- Build more internal links to the pages that you want Google to put a priority on.
- Use external links to lead back to the pages that you want Google to notice more.
Link building is one of the most important elements of any SEO strategy, so you should get used to the essentials.
Step Six: Check for Penalties
You will be penalised by Google if you are using underhand or outdated SEO techniques. These are known as black hat practices and should be eradicated from your website as soon as possible. Some of the most commonly seen black-hat techniques include:
- Keyword stuffing
- Hidden text
- Low-quality content
- Irrelevant keywords
- Duplicate content
If you are using any of these methods, then you will not only be identified by search engines but will be penalised by them as well. This can cause a huge problem for your website, and it can be a lengthy process when it comes to penalty recovery. Check with online tools to see if you are being negatively affected by SEO algorithm changes.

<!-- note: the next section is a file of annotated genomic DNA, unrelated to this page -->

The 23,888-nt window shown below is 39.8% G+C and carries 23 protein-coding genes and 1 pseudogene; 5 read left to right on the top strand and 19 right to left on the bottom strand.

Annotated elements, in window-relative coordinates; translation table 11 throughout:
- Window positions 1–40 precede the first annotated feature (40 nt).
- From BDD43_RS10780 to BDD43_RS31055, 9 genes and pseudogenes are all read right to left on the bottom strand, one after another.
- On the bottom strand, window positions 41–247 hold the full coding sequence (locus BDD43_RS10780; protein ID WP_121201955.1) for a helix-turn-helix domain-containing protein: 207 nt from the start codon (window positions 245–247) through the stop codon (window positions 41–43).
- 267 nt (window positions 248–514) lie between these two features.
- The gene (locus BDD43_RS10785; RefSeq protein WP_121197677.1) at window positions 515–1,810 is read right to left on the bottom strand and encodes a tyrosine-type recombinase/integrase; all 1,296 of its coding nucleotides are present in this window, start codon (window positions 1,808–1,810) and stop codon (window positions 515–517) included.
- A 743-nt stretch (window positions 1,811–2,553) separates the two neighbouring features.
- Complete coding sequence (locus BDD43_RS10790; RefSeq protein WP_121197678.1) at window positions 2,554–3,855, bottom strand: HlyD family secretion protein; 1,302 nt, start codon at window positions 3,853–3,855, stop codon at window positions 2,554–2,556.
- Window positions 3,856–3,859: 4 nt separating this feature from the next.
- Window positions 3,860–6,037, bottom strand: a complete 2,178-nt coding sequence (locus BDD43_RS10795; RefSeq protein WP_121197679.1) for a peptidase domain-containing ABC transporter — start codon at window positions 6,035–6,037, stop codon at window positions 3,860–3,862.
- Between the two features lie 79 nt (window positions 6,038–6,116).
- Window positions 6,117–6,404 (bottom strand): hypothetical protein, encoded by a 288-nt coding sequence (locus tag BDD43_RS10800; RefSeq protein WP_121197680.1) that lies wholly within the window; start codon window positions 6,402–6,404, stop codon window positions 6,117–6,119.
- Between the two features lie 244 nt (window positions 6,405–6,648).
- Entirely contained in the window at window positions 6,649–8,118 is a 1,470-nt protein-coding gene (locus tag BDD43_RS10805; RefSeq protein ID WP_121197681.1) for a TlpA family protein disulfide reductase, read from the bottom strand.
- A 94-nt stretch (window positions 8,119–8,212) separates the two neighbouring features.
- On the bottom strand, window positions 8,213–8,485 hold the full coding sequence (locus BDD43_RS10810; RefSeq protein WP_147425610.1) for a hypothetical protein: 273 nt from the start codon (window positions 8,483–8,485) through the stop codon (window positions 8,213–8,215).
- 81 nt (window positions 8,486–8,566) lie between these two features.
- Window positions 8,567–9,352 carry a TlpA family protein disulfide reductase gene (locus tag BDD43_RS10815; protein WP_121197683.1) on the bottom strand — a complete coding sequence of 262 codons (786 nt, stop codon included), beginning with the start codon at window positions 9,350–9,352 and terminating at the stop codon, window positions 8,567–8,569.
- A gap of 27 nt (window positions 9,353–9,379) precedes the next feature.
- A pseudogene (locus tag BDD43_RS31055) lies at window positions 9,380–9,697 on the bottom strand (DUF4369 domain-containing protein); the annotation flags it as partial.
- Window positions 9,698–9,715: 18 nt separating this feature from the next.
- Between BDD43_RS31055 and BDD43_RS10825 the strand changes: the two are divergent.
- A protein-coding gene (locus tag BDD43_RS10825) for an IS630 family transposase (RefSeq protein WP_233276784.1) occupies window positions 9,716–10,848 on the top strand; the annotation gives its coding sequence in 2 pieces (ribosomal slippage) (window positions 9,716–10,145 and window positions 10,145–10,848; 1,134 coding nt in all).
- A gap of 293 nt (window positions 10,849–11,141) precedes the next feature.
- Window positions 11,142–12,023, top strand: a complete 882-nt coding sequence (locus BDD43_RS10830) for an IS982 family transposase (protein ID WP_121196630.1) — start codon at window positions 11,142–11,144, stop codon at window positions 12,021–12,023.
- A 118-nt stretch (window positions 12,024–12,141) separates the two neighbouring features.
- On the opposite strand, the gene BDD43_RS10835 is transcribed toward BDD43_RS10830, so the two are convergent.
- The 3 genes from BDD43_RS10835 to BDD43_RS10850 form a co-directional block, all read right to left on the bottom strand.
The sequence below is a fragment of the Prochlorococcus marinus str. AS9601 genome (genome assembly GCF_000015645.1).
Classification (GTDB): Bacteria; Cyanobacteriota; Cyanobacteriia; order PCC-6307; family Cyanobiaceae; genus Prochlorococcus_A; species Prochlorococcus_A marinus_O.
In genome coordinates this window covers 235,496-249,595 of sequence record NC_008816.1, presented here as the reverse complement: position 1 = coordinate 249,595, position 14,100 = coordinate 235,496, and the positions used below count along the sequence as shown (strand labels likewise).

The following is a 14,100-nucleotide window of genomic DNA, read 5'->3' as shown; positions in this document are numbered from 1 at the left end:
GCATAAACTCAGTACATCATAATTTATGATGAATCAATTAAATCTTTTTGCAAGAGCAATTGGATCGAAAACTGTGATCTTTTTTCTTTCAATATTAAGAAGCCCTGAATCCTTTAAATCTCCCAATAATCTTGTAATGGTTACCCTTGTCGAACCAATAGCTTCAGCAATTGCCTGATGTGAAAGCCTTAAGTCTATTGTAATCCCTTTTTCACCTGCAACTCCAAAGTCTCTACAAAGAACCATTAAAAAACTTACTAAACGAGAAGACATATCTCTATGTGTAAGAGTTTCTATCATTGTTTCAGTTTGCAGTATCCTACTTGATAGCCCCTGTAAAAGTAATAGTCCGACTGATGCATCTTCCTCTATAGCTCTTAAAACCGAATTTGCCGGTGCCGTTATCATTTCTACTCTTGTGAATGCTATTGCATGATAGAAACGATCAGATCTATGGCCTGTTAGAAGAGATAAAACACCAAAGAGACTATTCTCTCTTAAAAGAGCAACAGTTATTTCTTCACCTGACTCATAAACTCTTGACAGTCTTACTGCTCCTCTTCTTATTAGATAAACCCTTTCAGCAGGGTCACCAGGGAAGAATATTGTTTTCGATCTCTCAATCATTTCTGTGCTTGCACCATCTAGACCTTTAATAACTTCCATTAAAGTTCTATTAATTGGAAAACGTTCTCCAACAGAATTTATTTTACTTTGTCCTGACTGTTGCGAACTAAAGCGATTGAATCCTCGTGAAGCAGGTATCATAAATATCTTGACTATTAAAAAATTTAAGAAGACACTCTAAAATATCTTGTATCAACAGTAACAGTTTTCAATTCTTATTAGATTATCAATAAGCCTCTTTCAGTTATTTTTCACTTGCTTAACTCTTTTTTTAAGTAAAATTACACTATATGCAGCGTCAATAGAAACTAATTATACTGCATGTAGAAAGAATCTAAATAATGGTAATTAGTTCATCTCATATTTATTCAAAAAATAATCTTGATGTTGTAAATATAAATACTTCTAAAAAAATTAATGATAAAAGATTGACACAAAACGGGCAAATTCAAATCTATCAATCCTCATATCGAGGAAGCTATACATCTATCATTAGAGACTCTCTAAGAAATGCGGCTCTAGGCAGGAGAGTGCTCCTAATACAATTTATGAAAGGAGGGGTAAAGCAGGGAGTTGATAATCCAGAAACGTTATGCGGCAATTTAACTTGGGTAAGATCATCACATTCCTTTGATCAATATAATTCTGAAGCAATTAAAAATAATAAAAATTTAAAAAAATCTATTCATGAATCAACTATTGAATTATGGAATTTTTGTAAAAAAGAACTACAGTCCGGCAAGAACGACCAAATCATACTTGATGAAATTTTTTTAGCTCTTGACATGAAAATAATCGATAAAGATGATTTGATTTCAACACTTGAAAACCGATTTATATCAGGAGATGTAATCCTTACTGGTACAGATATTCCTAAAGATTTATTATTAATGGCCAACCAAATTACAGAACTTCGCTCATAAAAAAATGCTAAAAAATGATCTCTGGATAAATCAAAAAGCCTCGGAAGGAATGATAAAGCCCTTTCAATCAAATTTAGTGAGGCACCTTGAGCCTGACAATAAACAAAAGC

Step Seven: Find Broken Links
All websites change over time, and if you have included links on your site to a page that no longer exists, then you are not only creating a customer journey roadblock, you are also going to be less easy to crawl through for search engine bots. Run your pages through a link checker, which will give you a list of links on your website that lead to nowhere. Having those links means that you have a clear idea of how to fix them.
Important note: Some website building platforms have a link checker add-on included, but you do not need to do this. Many have been shown to slow down your website speed, and when loading times have such an important part in your overall SEO, then you don’t need to find new ways to slow your pages down.